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What Is Surety in the Bible

    What Is Surety in the Bible? what is surety in the bible

    In OT references, the word “surety” refers to a person who intervenes on behalf of another. This person is a guarantor who takes the debt of an insolvent debtor, sometimes by substituting himself for the debtor. The act of intervening was often symbolized by shaking hands.


    Cosigning is a form of debt-commitment in which one party pledges goods or money as a guarantee for a higher obligation. It is a form of borrowing from another person in exchange for the right to pay the loan later. Although not a biblical law, surety is one of God’s financial principles that can help keep us on the right path and out of money traps.

    Biblical verses warn against cosigning loans and taking on the debts of strangers. In the Book of Solomon, chapter 6, the author explains the dangers of taking on loans. A cosigner may have to forfeit all of his possessions if he is unable to pay back the debt.

    Verbal surety

    Suretyship in Jewish law is recognized in many ways. It can exist before or after the creation of the principal obligation. Some scholars hold that a surety is liable for the entire debt; others hold that a surety does not owe anything. A surety can be a person whose only claim is that he passes on a debt to the debtor.

    It has been argued that suretyship can be established verbally after establishing the principal obligation. This form of suretyship was used in biblical times, fell into disuse during the Talmudic period, and then re-emerges in post-talmudic times under the influence of other legal systems. However, there is a difference between a verbal suretyship and a written suretyship.

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    Unsolicited surety

    Scripture warns Christians against uninvited surety. Suretyship, a relationship where one party pledges their future in exchange for a payment, violates the biblical principle of abstinence. This principle is violated by over 95 percent of Christians.

    Biblical texts do not explicitly prohibit suretyship, but they generally do not encourage it. Biblical sureties must agree to fulfill their obligations, and they must follow the rules of the covenant. A covenant between surety and creditor is an act of faith, a commitment to a certain set of conditions.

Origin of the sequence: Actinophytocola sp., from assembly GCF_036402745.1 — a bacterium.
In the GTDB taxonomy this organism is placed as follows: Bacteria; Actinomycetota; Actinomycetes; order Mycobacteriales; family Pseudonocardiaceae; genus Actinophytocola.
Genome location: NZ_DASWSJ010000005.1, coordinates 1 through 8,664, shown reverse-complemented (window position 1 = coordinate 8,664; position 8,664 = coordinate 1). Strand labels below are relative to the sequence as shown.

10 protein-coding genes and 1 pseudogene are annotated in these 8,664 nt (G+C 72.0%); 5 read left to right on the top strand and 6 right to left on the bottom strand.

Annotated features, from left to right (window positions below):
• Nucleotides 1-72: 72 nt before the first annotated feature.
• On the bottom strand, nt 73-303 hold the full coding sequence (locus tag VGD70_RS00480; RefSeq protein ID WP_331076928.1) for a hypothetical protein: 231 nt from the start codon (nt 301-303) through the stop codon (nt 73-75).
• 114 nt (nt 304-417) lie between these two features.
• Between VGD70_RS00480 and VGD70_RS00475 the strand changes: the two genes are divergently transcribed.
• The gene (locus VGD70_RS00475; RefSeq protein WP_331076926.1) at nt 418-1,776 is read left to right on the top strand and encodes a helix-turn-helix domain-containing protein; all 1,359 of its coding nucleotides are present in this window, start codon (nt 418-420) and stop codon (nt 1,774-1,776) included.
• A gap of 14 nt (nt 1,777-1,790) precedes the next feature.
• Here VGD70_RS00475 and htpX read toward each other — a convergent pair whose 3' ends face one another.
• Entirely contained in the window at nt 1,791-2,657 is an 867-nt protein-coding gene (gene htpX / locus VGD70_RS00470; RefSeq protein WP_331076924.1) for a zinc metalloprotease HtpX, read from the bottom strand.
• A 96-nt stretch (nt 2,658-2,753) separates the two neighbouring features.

While surety is not biblical law, it is an important principle of God’s law regarding money. If you fail to pay, you’ll risk breaching God’s covenant with you. Surety is one of the simplest cautions in God’s Word, but few pastors teach it. Broken promises cause broken relationships and financial hardship. In marriage, for example, failure to pay can cause tension and suspicion between spouses.

    Losing your shirt

    The concept of being a surety is not a positive one. In the Bible, suretyship is considered to be a bad thing. When you pledge security for someone else’s debt, you risk losing your shirt. Even if you have the best of intentions, it is not a good idea to give your shirt as collateral for a debt.

    Jesus as a surety

    The Bible presents Jesus as a surety, an individual who assumes responsibility for the debt of a debtor. As the Son of God incarnate, Christ bore the sins of the world. His death brought under the justice of God the penalty that was due to sin. As a result, Jesus was purposed as both a Surety and Substitute. This purpose was not lost on the Old Testament saints.

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    The term “surety” occurs only one other time in the New Testament. It’s a legal term referring to a person who takes responsibility for fulfilling an obligation. In the Bible, Jesus is the surety of a covenant; he promises to meet all of the covenant’s provisions forever.